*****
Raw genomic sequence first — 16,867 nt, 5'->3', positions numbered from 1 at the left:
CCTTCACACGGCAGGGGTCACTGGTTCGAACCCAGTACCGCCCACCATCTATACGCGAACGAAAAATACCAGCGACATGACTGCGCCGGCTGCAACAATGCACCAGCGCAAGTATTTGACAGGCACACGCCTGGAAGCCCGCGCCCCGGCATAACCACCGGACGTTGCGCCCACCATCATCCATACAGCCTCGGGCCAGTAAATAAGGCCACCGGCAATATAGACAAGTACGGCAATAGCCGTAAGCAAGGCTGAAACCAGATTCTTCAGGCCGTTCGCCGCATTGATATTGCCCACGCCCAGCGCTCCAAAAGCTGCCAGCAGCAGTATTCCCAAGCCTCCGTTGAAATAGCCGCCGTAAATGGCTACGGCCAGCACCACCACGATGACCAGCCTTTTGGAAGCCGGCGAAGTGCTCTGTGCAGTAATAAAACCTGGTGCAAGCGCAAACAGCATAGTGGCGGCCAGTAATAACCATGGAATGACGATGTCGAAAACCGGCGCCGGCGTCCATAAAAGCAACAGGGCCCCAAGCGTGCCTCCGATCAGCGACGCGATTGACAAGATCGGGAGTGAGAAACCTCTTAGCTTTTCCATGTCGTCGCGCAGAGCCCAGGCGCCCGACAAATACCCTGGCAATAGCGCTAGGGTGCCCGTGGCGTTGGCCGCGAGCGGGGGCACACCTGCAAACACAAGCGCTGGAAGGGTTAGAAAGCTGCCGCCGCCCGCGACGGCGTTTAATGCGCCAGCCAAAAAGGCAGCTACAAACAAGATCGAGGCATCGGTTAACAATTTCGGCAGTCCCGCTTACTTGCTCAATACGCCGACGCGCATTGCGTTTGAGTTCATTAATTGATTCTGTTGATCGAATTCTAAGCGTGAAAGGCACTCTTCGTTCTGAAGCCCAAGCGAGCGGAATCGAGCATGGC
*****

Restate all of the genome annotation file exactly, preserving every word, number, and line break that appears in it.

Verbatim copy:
Raw genomic sequence first — 16,867 nt, 5'->3', positions numbered from 1 at the left:
CCTTCACACGGCAGGGGTCACTGGTTCGAACCCAGTACCGCCCACCATCTATACGCGAACGAAAAATACCAGCGACATGACTGCGCCGGCTGCAACAATGCACCAGCGCAAGTATTTGACAGGCACACGCCTGGAAGCCCGCGCCCCGGCATAACCACCGGACGTTGCGCCCACCATCATCCATACAGCCTCGGGCCAGTAAATAAGGCCACCGGCAATATAGACAAGTACGGCAATAGCCGTAAGCAAGGCTGAAACCAGATTCTTCAGGCCGTTCGCCGCATTGATATTGCCCACGCCCAGCGCTCCAAAAGCTGCCAGCAGCAGTATTCCCAAGCCTCCGTTGAAATAGCCGCCGTAAATGGCTACGGCCAGCACCACCACGATGACCAGCCTTTTGGAAGCCGGCGAAGTGCTCTGTGCAGTAATAAAACCTGGTGCAAGCGCAAACAGCATAGTGGCGGCCAGTAATAACCATGGAATGACGATGTCGAAAACCGGCGCCGGCGTCCATAAAAGCAACAGGGCCCCAAGCGTGCCTCCGATCAGCGACGCGATTGACAAGATCGGGAGTGAGAAACCTCTTAGCTTTTCCATGTCGTCGCGCAGAGCCCAGGCGCCCGACAAATACCCTGGCAATAGCGCTAGGGTGCCCGTGGCGTTGGCCGCGAGCGGGGGCACACCTGCAAACACAAGCGCTGGAAGGGTTAGAAAGCTGCCGCCGCCCGCGACGGCGTTTAATGCGCCAGCCAAAAAGGCAGCTACAAACAAGATCGAGGCATCGGTTAACAATTTCGGCAGTCCCGCTTACTTGCTCAATACGCCGACGCGCATTGCGTTTGAGTTCATTAATTGATTCTGTTGATCGAATTCTAAGCGTGAAAGGCACTCTTCGTTCTGAAGCCCAAGCGAGCGGAATCGAGCATGGC